Yeshiva day school child abuse cases rock Australia
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Yeshiva day school child abuse cases rock Australia

Prominent rabbi steps down following outcry over testimony about sexual misconduct at schools he supervised

Aaron Kalman is a former writer and breaking news editor for the Times of Israel

Manny Waks in front of Melbourne's Yeshivah College, which has been rife with allegations of abuse. (News Corp. courtesy of Manny Waks)
Manny Waks in front of Melbourne's Yeshivah College, which has been rife with allegations of abuse. (News Corp. courtesy of Manny Waks)

SYDNEY — Cases of alleged child abuse at Chabad educational institutions in Sydney and Melbourne have shaken not only the Australian Jewish community but the entire nation, after a court on Monday heard testimonies as part of the Royal Commission into Institutional Responses to Child Sexual Abuse.

So far the commission has heard victims who suffered under the hands of three former employees of Jewish day school institutions: Daniel Hayman, former director of Yeshiva Bondi, Melbourne youth leader David Kramer and Melbourne security guard David Cyprys. All three have been convicted for their actions.

Manny Waks, an international crusader against child abuse, is the only victim from Melbourne who has broken the community’s code of silence and spoken publicly.

“I know that there are many within the Chabad/Yeshivah community and some within the broader Jewish community who wish that I would be quiet about what happened to me and also in relation to my advocacy and support of others. However, I feel that as a community we need to learn from the past in order to address the future. I believe that this is something that is owed both to victims/survivors and to the broader community,” Waks told the commission.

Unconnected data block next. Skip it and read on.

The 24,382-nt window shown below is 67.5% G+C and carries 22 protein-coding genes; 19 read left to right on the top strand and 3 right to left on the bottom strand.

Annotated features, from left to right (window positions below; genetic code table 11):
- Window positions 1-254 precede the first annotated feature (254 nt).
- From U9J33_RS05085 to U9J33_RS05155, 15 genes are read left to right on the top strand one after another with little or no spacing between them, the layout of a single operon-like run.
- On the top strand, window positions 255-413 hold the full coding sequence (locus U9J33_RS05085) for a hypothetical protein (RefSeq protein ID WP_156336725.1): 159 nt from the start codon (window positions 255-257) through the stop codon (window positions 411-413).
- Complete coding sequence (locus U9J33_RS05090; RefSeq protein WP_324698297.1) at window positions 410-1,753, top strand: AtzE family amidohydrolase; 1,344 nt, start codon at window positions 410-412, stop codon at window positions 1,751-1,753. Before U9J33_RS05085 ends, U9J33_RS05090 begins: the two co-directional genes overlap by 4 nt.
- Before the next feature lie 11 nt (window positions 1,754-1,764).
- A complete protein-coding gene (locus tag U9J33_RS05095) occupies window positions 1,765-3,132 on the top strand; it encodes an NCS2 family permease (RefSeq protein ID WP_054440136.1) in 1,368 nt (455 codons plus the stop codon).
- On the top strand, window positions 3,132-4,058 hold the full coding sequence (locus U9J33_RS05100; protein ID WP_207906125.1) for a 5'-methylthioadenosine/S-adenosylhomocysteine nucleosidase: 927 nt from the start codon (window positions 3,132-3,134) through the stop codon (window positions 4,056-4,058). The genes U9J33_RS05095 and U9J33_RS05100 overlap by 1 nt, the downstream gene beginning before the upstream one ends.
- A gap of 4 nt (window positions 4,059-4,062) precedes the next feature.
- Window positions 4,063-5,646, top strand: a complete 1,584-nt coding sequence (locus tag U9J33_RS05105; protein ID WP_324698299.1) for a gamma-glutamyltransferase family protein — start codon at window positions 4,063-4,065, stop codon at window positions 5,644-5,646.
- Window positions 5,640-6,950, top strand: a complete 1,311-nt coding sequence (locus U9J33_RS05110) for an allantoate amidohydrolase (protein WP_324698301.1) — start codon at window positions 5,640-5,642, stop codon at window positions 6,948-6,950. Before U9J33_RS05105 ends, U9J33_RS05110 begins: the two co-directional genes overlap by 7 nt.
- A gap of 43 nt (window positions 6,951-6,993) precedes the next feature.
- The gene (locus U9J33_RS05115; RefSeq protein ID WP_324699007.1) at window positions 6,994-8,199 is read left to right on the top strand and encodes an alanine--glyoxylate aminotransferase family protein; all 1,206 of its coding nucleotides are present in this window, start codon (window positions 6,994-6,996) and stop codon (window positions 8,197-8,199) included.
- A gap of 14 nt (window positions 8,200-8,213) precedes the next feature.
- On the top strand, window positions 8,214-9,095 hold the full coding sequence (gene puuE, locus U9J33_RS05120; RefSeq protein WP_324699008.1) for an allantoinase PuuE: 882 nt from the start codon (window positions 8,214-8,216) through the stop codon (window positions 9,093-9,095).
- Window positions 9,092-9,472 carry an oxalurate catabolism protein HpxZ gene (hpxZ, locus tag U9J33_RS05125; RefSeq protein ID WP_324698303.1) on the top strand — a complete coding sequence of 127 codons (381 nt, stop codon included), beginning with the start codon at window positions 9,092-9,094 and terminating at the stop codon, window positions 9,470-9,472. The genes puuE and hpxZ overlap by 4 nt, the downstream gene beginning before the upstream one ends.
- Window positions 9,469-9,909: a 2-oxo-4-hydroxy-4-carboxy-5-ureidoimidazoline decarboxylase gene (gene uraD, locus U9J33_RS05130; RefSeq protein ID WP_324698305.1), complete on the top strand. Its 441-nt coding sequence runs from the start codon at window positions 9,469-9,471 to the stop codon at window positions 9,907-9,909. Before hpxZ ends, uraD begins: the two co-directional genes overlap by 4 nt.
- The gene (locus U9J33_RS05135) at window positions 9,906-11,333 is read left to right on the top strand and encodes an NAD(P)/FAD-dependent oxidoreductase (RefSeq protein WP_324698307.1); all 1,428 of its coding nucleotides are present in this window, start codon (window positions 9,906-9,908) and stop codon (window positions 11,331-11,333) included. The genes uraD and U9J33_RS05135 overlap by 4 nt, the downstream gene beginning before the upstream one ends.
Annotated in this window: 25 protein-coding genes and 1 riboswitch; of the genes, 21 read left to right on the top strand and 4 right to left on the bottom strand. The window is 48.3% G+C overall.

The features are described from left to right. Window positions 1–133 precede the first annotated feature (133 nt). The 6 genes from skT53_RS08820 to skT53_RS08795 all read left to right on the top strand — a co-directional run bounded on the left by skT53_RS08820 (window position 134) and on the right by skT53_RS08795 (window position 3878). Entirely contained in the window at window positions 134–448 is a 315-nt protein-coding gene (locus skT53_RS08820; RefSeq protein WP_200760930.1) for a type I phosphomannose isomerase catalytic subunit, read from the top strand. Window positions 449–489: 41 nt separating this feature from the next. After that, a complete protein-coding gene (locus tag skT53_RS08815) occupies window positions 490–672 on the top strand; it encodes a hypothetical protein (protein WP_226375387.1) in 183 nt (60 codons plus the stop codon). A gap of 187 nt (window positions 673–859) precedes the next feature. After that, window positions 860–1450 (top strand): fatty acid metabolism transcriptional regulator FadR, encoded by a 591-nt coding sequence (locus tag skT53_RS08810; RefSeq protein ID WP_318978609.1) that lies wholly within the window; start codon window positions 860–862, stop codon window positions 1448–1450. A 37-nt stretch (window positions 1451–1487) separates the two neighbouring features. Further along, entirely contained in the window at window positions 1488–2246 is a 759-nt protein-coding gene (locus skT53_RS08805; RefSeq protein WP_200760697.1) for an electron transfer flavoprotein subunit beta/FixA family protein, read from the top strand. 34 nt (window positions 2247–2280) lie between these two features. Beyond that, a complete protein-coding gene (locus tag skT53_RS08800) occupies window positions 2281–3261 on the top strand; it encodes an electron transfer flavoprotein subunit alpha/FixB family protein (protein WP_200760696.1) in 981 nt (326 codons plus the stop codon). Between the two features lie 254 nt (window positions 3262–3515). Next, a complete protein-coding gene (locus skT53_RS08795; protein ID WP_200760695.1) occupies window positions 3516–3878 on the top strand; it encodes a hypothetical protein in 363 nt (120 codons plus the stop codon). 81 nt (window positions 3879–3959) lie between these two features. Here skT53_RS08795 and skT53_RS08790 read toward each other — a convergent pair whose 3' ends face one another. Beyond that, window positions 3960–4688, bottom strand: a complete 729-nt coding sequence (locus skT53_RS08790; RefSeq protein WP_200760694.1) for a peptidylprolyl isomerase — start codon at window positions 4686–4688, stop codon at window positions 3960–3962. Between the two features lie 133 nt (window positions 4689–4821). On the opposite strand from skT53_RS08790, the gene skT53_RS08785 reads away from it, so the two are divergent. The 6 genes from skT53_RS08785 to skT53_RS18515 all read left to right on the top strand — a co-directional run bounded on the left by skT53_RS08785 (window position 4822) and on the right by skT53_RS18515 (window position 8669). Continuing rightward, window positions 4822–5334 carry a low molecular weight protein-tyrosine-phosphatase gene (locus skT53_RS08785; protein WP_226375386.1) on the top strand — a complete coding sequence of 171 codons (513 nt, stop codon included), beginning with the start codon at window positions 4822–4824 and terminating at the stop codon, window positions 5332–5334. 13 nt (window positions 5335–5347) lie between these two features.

Waks was abused by two different Jewish educators as a child, and according to his father Zephaniah, two of his younger brothers were abused by a third individual.

The Waks family said it has been ostracized by its former Chabad community.

“We felt suddenly reduced to nothing and had lost all our friends,” father Zephaniah told the commission.

Manny Waks, pictured with his father, Zephaniah, has led the campaign to expose sexual abuse in Melbourne's ultra-Orthodox community. (photo credit: Tony Fink via JTA)
Manny Waks, pictured with his father, Zephaniah, has led the campaign to expose sexual abuse in Melbourne’s ultra-Orthodox community. (photo credit: Tony Fink via JTA)

“Going public with my story over two years ago, assisting many other victims of child sexual abuse and in some cases their families, and working to protect other children within our community, has been a great part of my healing process… The decades of living in silence with the shame, guilt and anger have been shattered. Importantly, it has provided me the opportunity to turn a tragedy into a positive – something that has benefitted me and, I hope, many others,” said Manny Waks.

“AVB” was also among the witnesses who gave testimony to the court. He said Melbourne’s Yeshivah had a “culture of enablers” in sexual abuse cases. AVB was abused as a 10-year-old, some 20 years ago, at Yeshiva Bondi, and by a faculty member from Yeshiva Melbourne.